What can you do in the meantime ?
Prolonged sucking habits definitely adversely affect dental growth, health and development but are usually difficult to eliminiate unless a child is ready to stop and also understands cause and effect as well as the harmful consequences of the habit and that working toward positive "rewards" is motivating. It requires a consistent program approach.
Sucking actually releases endorphin-type transmitters in the brain to produce the calming effect that one gets from sucking. We need to have sucking occur as seldom (hopefully not at all) as possible for 3 months to "break" the cycle. It takes dedication but can usually be done :) Age 5, the "magic age" is a great time!
Meanwhile, increase activities that keep the mouth and attention busy, busy! Times when child most apt to suck (especially during the day) is when unoccupied, in the car, watching TV/Videos, "bored". We need to be vigilant at these times to step in and supply something he/she enjoys already; you might give a mint or lifesaver/gum; play talking games ("I'm thinking of something...", "Guess Who?", etc). The sky's the limit but you know your child best. Sometimes, simply stopping what you are doing and sitting and holding, talking, even singing to him/her will be enough.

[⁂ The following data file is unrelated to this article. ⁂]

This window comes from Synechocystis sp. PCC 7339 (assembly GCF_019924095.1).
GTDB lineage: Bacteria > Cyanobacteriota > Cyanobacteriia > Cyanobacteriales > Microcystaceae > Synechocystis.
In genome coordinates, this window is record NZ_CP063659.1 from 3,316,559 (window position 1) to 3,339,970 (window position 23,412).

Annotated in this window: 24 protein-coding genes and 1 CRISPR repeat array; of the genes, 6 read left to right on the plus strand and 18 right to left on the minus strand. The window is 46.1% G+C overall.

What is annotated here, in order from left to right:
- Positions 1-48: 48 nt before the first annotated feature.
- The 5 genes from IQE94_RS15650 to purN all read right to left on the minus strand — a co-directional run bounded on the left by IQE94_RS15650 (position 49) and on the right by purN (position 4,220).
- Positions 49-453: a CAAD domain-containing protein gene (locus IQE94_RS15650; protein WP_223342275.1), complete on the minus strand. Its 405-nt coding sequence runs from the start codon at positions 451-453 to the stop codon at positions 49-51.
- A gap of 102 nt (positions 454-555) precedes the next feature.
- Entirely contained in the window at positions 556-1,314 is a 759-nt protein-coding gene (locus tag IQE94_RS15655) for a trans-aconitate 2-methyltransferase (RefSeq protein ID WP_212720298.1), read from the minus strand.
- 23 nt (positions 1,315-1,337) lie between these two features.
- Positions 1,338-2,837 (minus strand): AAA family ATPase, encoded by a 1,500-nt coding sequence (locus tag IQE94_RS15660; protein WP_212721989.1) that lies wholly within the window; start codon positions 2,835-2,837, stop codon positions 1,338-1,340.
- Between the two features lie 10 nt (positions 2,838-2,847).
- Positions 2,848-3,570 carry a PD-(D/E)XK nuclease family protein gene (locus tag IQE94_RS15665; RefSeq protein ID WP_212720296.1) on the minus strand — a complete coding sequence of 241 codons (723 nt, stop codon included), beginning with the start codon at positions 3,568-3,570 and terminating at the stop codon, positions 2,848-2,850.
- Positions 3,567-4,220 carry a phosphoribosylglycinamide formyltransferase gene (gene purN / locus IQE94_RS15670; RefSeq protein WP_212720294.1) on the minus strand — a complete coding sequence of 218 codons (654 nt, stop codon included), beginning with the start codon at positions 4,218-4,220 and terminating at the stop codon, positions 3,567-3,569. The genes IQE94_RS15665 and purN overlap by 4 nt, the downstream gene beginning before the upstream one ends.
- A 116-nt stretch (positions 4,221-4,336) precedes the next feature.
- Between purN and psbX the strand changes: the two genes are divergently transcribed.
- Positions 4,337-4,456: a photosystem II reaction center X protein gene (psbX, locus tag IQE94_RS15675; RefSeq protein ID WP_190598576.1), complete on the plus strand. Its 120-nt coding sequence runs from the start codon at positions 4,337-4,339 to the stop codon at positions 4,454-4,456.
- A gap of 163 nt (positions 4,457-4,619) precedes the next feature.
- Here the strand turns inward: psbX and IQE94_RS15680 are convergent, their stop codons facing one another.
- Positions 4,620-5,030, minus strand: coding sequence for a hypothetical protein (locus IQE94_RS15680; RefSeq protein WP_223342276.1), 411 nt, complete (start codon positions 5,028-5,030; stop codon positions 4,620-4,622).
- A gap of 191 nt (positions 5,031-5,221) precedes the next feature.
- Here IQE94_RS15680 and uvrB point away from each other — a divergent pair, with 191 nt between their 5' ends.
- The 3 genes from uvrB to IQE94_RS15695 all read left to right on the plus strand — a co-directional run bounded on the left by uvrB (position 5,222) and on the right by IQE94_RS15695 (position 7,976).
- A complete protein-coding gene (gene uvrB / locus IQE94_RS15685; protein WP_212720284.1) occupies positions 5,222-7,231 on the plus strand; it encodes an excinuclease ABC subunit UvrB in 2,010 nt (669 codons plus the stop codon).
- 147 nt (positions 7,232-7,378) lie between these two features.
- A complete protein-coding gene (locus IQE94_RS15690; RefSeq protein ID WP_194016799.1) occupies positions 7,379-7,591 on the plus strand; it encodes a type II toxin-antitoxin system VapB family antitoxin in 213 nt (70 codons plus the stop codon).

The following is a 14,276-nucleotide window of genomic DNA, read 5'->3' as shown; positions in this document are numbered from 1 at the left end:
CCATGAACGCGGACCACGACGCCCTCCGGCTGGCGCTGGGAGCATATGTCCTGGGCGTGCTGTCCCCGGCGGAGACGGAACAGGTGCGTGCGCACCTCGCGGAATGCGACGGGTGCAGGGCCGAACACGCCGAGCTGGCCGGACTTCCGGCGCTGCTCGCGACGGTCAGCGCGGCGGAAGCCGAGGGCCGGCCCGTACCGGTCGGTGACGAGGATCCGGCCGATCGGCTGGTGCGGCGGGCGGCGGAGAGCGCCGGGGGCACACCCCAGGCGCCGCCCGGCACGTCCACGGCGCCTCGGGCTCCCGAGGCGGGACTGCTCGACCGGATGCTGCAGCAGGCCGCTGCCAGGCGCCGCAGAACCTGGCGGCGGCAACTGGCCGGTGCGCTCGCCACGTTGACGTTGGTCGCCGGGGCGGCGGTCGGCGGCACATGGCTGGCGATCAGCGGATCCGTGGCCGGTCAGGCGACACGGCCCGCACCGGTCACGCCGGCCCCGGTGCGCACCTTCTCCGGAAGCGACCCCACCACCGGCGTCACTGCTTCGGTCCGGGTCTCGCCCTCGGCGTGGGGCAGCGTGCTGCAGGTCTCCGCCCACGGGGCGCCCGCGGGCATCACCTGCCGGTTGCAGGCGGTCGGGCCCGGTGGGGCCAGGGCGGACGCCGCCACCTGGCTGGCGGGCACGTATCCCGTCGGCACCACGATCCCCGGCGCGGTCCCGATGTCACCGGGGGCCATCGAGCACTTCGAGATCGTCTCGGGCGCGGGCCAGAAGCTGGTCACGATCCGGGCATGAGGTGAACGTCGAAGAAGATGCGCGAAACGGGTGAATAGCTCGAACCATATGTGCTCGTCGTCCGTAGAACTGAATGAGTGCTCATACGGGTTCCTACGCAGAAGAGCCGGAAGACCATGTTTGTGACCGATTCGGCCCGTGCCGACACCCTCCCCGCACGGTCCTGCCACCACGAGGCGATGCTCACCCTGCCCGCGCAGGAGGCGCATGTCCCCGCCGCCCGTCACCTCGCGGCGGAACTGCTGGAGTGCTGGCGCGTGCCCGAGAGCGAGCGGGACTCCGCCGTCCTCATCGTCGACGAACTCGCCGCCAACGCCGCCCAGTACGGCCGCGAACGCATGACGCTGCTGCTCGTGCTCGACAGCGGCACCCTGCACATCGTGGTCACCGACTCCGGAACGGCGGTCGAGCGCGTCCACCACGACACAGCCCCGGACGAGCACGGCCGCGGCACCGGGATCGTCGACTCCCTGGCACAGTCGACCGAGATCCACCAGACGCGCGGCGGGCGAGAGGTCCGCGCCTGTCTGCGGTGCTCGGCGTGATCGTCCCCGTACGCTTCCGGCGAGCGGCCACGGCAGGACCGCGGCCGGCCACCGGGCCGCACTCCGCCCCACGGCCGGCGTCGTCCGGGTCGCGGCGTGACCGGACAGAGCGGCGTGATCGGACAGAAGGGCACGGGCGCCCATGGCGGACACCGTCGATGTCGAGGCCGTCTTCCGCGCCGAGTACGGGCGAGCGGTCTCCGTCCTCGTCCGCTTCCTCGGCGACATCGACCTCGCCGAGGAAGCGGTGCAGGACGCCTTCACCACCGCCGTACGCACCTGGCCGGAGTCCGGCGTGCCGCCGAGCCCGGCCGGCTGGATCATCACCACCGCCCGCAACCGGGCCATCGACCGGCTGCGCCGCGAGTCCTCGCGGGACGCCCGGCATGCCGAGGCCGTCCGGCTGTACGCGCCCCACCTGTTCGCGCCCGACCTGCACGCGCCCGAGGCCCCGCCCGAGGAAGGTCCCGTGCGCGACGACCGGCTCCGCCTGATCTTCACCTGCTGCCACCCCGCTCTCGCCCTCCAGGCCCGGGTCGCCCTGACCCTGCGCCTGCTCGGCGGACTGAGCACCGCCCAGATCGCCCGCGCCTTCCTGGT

After your child falls asleep, check for sucking. As he/she falls asleep, you might do a very gentle massage. Sucking usually occurs as the child is falling asleep and also if they get restless in the night. If you are aware of a restless night, go and check more often. Just tuck their thumbs under the pillow.
Introduce as many chewy foods in the diet throughout the day; chewing gum, carrots, popcorn, granola. That would be great. Have Fun with the possibilities! You can try a little Oral Exercise program just before bed...and also in the morning (or if you observe sucking other times). Exercise a maximum of 3 short (3 to 5 min) times per day. Dad, babysitter, etc. should be enlisted in these "projects" :)
MOTTO: Reduce frequency and duration.
As for insurance coverage: They probably will not cover therapy but it is really worth your calling to make sure. The evaluation code would be CPT-4 92506. Treatment probably 92507. The specific diagnosis code is ICD-9 524.59 (they must check the fifth digit) and may have other applicable codes I can determine after we meet. Your rep should be able to check out coverage for you.
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